First concerto of the Royal Philharmonic Orchestra
U.S. Mint in New Orleans begins operation (producing dimes)
U.S. Commodore Matthew C. Perry's second trip to Japan
First train crosses first U.S. railway suspension bridge, Niagara Falls
Opera I Pagliacci is produced in Naples [ed - seems to have premiered May 19 1893 -- if so, remove (not our time frame); author (Ruggero Leoncavallo) may have been born in 1858 (some disagreement) -- check!]
Latest Broadsheets -- Daily news from around the world about the Early Modern Era Older articles can be found in the Broadsheet Archive
posted on Colonial Sense: 03/07/2014 Rare book offers clues to China's musical past March 04, 2014, BBC (UK) by Staff A book stored in Cambridge for the last two centuries has been identified as a rare record of early Chinese music.
The significance of the book, entitled Xian Di Pipa Pu, was recognised last month by a visiting Chinese scholar.
According to Professor Zhiwu Wu of the Xinghai Conservatory in Guangzhou, the book is a "rare volume of pre-modern Chinese musical notation".
The book was brought to England from China in the early 19th Century after surviving a Napoleonic naval skirmish.
posted on Colonial Sense: 03/07/2014 History reburied? NY's 1755 battle site covered up March 02, 2014, The Associated Press by Chris Carola The French and Indian War battle won here by green Colonial troops is just a footnote in most history books, but the way Randy Patten sees it, the New England farmers who fell during an ambush that opened the fighting didn't need to be buried a second time, 250 years later.
In the 1990s, a businessman was granted permission by the town of Lake George to fill in his vacant, sloping property. The land borders the wooded ravine where about 1,000 British Colonial troops and 200 of their Mohawk Indian allies were ambushed by a larger force of French and Indians on the morning of Sept. 8, 1755.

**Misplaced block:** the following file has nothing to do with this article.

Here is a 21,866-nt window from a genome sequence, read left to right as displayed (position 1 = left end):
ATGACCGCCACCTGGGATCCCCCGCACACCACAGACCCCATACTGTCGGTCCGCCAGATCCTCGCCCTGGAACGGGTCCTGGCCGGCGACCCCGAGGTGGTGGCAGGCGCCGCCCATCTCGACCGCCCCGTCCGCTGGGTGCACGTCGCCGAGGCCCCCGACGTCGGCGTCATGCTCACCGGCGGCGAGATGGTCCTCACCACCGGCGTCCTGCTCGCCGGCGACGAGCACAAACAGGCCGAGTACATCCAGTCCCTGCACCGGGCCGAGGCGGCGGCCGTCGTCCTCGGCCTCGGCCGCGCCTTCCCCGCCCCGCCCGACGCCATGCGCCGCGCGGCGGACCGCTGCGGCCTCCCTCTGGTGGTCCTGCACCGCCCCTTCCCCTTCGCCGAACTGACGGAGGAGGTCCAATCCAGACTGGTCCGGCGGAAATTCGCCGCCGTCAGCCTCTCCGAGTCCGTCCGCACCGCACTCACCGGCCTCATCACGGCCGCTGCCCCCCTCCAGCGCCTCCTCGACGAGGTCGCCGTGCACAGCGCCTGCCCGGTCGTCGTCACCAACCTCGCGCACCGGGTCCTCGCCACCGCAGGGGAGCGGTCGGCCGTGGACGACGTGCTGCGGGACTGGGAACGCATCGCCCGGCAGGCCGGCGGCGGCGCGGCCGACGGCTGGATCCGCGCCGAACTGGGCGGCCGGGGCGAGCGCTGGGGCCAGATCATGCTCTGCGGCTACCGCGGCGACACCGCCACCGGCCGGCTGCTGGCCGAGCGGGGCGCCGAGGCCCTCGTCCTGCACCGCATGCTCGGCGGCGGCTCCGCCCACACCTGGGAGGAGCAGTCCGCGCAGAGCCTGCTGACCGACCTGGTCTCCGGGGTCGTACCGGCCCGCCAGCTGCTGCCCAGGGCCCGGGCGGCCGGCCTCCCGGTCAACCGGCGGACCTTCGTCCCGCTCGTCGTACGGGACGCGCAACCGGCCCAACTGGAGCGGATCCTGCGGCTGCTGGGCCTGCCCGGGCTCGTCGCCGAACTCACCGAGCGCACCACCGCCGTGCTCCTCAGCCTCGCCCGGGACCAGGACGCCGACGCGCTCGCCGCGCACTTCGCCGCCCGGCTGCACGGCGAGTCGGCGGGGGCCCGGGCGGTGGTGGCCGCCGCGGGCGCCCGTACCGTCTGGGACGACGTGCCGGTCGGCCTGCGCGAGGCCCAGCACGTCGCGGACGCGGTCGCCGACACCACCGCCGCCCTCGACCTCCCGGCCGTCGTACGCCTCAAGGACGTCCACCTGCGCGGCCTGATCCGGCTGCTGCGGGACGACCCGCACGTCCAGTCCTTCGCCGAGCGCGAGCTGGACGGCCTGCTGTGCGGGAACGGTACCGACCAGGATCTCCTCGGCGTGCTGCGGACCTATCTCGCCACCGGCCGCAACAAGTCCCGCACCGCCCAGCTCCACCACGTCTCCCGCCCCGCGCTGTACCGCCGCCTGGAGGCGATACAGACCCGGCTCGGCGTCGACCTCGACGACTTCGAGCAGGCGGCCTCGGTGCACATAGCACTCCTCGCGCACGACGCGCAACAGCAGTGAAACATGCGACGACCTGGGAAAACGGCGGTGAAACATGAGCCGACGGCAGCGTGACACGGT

posted on Colonial Sense: 03/02/2014 Bonnie Prince Charlie portrait found by art historian Bendor Grosvenor March 21, 2014, The Guardian (UK) by Maev Kennedy A genuine and acceptably bonny portrait of Bonnie Prince Charlie has been rediscovered, by the remorseful art historian who broke hearts in the Scottish souvenir industry by debunking the best-known portrait of the national hero, immortalised on countless tins of shortbread.
The long-lost portrait of the pink-cheeked prince was painted in Edinburgh in 1745 by one of Scotland's most renowned artists, Allan Ramsay, in the year the Young Pretender, grandson of the deposed Stuart king James II, launched a doomed invasion of England in an attempt to restore his family to the throne. It is the only known portrait of the prince made in Britain: the butchery of the battle of Culloden ended the Jacobite rebellion, Charles spent the rest of his life in exile, died in 1788 and was buried in Rome.